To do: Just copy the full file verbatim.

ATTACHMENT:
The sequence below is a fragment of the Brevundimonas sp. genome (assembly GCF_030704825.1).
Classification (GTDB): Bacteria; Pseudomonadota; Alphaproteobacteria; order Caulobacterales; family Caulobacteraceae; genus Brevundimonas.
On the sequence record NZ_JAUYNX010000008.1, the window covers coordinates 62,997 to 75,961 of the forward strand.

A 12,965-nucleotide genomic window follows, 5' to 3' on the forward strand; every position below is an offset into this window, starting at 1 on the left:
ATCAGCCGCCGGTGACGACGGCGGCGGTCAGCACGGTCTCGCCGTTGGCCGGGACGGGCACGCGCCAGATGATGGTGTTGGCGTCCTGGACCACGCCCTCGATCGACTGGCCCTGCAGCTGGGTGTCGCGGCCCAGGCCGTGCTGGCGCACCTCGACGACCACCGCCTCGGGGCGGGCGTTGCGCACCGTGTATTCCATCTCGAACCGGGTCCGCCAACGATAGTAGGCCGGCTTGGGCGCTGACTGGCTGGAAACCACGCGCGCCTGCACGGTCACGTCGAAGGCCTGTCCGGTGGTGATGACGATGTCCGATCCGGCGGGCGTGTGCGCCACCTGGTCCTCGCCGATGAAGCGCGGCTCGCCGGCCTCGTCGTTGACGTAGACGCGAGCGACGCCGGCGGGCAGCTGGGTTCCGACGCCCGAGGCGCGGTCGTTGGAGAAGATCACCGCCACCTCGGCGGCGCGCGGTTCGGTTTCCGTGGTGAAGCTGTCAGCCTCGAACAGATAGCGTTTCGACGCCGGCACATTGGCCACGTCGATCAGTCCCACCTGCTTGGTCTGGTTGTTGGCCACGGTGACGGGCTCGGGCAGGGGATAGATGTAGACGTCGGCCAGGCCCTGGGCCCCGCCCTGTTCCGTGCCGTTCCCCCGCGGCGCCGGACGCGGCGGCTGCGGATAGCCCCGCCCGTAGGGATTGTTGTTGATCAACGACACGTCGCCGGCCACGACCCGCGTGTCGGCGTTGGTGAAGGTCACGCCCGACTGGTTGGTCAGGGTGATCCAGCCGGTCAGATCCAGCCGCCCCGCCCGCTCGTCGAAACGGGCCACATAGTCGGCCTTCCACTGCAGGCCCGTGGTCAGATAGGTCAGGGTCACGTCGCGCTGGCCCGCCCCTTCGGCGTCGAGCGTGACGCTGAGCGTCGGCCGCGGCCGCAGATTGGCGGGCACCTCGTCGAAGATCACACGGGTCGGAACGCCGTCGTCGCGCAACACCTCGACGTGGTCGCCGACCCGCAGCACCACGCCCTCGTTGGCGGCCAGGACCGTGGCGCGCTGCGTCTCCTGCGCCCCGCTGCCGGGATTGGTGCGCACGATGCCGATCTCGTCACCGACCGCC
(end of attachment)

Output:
The sequence below is a fragment of the Brevundimonas sp. genome (assembly GCF_030704825.1).
Classification (GTDB): Bacteria; Pseudomonadota; Alphaproteobacteria; order Caulobacterales; family Caulobacteraceae; genus Brevundimonas.
On the sequence record NZ_JAUYNX010000008.1, the window covers coordinates 62,997 to 75,961 of the forward strand.

A 12,965-nucleotide genomic window follows, 5' to 3' on the forward strand; every position below is an offset into this window, starting at 1 on the left:
ATCAGCCGCCGGTGACGACGGCGGCGGTCAGCACGGTCTCGCCGTTGGCCGGGACGGGCACGCGCCAGATGATGGTGTTGGCGTCCTGGACCACGCCCTCGATCGACTGGCCCTGCAGCTGGGTGTCGCGGCCCAGGCCGTGCTGGCGCACCTCGACGACCACCGCCTCGGGGCGGGCGTTGCGCACCGTGTATTCCATCTCGAACCGGGTCCGCCAACGATAGTAGGCCGGCTTGGGCGCTGACTGGCTGGAAACCACGCGCGCCTGCACGGTCACGTCGAAGGCCTGTCCGGTGGTGATGACGATGTCCGATCCGGCGGGCGTGTGCGCCACCTGGTCCTCGCCGATGAAGCGCGGCTCGCCGGCCTCGTCGTTGACGTAGACGCGAGCGACGCCGGCGGGCAGCTGGGTTCCGACGCCCGAGGCGCGGTCGTTGGAGAAGATCACCGCCACCTCGGCGGCGCGCGGTTCGGTTTCCGTGGTGAAGCTGTCAGCCTCGAACAGATAGCGTTTCGACGCCGGCACATTGGCCACGTCGATCAGTCCCACCTGCTTGGTCTGGTTGTTGGCCACGGTGACGGGCTCGGGCAGGGGATAGATGTAGACGTCGGCCAGGCCCTGGGCCCCGCCCTGTTCCGTGCCGTTCCCCCGCGGCGCCGGACGCGGCGGCTGCGGATAGCCCCGCCCGTAGGGATTGTTGTTGATCAACGACACGTCGCCGGCCACGACCCGCGTGTCGGCGTTGGTGAAGGTCACGCCCGACTGGTTGGTCAGGGTGATCCAGCCGGTCAGATCCAGCCGCCCCGCCCGCTCGTCGAAACGGGCCACATAGTCGGCCTTCCACTGCAGGCCCGTGGTCAGATAGGTCAGGGTCACGTCGCGCTGGCCCGCCCCTTCGGCGTCGAGCGTGACGCTGAGCGTCGGCCGCGGCCGCAGATTGGCGGGCACCTCGTCGAAGATCACACGGGTCGGAACGCCGTCGTCGCGCAACACCTCGACGTGGTCGCCGACCCGCAGCACCACGCCCTCGTTGGCGGCCAGGACCGTGGCGCGCTGCGTCTCCTGCGCCCCGCTGCCGGGATTGGTGCGCACGATGCCGATCTCGTCACCGACCGCC